Results: Eight hundred and seventy deaths occurred over an average of 9.5 years of follow-up. In the full sample, a decrease of 1 kilobase pair in telomere length at baseline was marginally associated with a 10% increased hazard of all-cause mortality (hazard ratio [HR]: 1.1, 95% confidence interval [CI]: 0.9, 1.4) and a 30% increased hazard of death due to diseases other than cardiovascular disease or cancer (HR: 1.3, 95% CI: 0.9, 1.9). Among African-American but not white or Mexican-American respondents, a decrease of 1 kilobase pair in telomere length at baseline was associated with a two-fold increased hazard of cardiovascular mortality (HR: 2.0, 95% CI: 1.3, 3.1). There was no association between telomere length and cancer mortality.

Conclusions: The association between leukocyte telomere length and mortality differs by race/ethnicity and cause of death.
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http://dx.doi.org/10.1097/EDE.0000000000000299DOI Listing
http://www.ncbi.nlm.nih.gov/pmc/articles/PMC4679150PMC
July 2015

Psychiatric disorders and leukocyte telomere length: Underlying mechanisms linking mental illness with cellular aging.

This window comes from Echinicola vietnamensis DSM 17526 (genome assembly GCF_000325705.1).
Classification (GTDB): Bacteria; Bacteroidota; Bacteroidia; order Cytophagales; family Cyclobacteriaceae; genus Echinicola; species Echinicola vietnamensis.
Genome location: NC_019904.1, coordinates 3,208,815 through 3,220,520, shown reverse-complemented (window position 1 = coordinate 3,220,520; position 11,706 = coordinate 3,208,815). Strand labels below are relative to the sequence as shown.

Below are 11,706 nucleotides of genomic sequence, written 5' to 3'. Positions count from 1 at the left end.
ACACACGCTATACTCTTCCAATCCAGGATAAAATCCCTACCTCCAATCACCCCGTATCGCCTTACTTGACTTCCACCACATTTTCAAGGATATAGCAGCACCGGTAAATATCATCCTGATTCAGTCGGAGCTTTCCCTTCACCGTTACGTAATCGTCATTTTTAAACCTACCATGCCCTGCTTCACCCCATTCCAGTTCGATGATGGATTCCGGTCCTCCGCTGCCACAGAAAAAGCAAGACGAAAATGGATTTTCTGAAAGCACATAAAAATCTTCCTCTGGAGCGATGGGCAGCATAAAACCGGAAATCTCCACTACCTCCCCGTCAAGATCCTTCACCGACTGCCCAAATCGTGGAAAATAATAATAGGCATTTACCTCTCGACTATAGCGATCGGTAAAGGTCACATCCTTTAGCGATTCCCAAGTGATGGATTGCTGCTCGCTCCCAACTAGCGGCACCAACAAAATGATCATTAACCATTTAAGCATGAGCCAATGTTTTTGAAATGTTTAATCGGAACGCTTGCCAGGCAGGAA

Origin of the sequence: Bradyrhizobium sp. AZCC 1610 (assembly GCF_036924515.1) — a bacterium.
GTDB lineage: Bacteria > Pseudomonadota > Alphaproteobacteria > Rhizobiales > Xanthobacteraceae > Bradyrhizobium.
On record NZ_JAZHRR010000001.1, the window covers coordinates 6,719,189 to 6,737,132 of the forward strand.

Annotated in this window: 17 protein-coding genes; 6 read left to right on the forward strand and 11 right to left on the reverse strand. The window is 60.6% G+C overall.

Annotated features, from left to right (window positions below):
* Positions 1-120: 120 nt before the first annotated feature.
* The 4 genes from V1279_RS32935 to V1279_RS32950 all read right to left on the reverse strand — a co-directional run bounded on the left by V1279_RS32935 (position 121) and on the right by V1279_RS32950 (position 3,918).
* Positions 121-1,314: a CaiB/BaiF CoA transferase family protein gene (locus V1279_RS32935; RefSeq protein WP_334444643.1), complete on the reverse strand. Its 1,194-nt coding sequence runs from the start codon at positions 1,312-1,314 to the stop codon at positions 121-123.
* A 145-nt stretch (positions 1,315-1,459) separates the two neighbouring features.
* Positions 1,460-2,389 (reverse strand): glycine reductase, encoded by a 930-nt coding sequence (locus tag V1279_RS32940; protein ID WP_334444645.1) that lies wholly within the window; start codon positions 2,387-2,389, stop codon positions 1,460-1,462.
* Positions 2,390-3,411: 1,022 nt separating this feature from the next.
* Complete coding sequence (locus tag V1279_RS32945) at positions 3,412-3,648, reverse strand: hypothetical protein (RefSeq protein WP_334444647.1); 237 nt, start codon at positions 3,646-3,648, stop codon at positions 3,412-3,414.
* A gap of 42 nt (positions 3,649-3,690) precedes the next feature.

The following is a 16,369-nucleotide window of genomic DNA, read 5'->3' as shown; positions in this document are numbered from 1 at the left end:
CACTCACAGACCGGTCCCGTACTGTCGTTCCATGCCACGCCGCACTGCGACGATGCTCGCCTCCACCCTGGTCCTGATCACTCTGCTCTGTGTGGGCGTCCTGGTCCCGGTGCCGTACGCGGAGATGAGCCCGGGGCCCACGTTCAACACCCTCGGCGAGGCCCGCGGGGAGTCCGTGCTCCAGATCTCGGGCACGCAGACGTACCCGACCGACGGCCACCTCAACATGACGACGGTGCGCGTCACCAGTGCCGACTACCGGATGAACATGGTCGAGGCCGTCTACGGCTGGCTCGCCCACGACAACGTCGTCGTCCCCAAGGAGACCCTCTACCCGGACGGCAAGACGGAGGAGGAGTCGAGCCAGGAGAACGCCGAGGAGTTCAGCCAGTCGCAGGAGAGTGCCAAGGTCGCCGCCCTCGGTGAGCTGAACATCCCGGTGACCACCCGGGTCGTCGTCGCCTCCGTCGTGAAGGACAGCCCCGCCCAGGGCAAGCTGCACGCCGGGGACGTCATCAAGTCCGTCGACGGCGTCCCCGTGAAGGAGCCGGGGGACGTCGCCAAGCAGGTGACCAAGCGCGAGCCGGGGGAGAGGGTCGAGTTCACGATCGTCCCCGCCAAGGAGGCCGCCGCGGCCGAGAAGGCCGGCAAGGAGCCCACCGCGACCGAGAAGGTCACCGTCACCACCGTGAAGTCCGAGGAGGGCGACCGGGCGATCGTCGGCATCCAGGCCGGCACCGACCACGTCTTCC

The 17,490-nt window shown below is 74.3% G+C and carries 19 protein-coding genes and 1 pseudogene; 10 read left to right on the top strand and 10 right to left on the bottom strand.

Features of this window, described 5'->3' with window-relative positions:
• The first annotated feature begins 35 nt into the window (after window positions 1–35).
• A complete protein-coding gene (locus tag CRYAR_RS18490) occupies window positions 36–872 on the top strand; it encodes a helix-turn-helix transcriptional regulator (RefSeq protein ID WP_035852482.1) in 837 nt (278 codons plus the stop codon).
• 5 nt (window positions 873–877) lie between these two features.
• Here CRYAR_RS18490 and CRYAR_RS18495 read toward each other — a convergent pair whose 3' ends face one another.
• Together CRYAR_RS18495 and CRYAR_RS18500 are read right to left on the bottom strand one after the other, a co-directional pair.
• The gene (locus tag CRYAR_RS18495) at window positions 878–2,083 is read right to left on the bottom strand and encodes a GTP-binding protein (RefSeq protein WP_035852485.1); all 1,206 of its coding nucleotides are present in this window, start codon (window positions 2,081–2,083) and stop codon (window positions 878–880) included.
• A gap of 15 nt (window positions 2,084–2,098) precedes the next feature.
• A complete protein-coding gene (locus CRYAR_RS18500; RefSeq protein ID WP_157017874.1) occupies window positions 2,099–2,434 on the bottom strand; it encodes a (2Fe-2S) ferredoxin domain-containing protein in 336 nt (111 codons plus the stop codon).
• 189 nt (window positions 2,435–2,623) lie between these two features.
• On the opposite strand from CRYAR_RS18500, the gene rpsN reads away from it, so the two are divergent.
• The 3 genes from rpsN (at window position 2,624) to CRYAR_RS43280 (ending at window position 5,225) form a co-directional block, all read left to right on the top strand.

Neurosci Biobehav Rev 2015 Aug 18;55:333-64. Epub 2015 May 18.

Department of Psychiatry, University of California San Francisco (UCSF), School of Medicine, San Francisco, CA, USA. Electronic address:

Many psychiatric illnesses are associated with early mortality and with an increased risk of developing physical diseases that are more typically seen in the elderly. Moreover, certain psychiatric illnesses may be associated with accelerated cellular aging, evidenced by shortened leukocyte telomere length (LTL), which could underlie this association. Shortened LTL reflects a cell's mitotic history and cumulative exposure to inflammation and oxidation as well as the availability of telomerase, a telomere-lengthening enzyme. Critically short telomeres can cause cells to undergo senescence, apoptosis or genomic instability, and shorter LTL correlates with poorer health and predicts mortality. Emerging data suggest that LTL may be reduced in certain psychiatric illnesses, perhaps in proportion to exposure to the psychiatric illnesses, although conflicting data exist. Telomerase has been less well characterized in psychiatric illnesses, but a role in depression and in antidepressant and neurotrophic effects has been suggested by preclinical and clinical studies. In this article, studies on LTL and telomerase activity in psychiatric illnesses are critically reviewed, potential mediators are discussed, and future directions are suggested. A deeper understanding of cellular aging in psychiatric illnesses could lead to re-conceptualizing them as systemic illnesses with manifestations inside and outside the brain and could identify new treatment targets.